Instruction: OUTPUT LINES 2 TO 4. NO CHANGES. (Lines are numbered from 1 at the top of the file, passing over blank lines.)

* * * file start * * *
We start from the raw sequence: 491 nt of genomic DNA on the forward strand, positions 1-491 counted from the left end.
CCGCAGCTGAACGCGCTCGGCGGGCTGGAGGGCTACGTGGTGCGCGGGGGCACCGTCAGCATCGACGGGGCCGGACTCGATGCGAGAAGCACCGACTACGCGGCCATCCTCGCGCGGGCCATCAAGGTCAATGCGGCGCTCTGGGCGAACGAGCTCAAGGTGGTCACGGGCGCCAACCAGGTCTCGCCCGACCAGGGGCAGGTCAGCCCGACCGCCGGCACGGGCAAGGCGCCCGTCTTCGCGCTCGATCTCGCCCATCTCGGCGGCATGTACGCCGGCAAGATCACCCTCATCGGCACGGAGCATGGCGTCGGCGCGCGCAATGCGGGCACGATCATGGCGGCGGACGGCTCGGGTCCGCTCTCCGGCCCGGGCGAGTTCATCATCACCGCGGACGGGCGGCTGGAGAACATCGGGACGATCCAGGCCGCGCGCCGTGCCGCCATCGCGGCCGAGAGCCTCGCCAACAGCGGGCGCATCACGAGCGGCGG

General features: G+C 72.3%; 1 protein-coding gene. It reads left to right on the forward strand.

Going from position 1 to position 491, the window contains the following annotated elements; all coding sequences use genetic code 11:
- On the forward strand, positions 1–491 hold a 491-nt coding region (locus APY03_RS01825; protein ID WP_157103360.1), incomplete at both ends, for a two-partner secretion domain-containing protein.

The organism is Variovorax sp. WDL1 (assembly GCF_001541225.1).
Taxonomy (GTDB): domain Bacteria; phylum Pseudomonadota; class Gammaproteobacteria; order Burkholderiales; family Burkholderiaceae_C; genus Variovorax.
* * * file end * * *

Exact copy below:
CCGCAGCTGAACGCGCTCGGCGGGCTGGAGGGCTACGTGGTGCGCGGGGGCACCGTCAGCATCGACGGGGCCGGACTCGATGCGAGAAGCACCGACTACGCGGCCATCCTCGCGCGGGCCATCAAGGTCAATGCGGCGCTCTGGGCGAACGAGCTCAAGGTGGTCACGGGCGCCAACCAGGTCTCGCCCGACCAGGGGCAGGTCAGCCCGACCGCCGGCACGGGCAAGGCGCCCGTCTTCGCGCTCGATCTCGCCCATCTCGGCGGCATGTACGCCGGCAAGATCACCCTCATCGGCACGGAGCATGGCGTCGGCGCGCGCAATGCGGGCACGATCATGGCGGCGGACGGCTCGGGTCCGCTCTCCGGCCCGGGCGAGTTCATCATCACCGCGGACGGGCGGCTGGAGAACATCGGGACGATCCAGGCCGCGCGCCGTGCCGCCATCGCGGCCGAGAGCCTCGCCAACAGCGGGCGCATCACGAGCGGCGG

General features: G+C 72.3%; 1 protein-coding gene. It reads left to right on the forward strand.

Going from position 1 to position 491, the window contains the following annotated elements; all coding sequences use genetic code 11: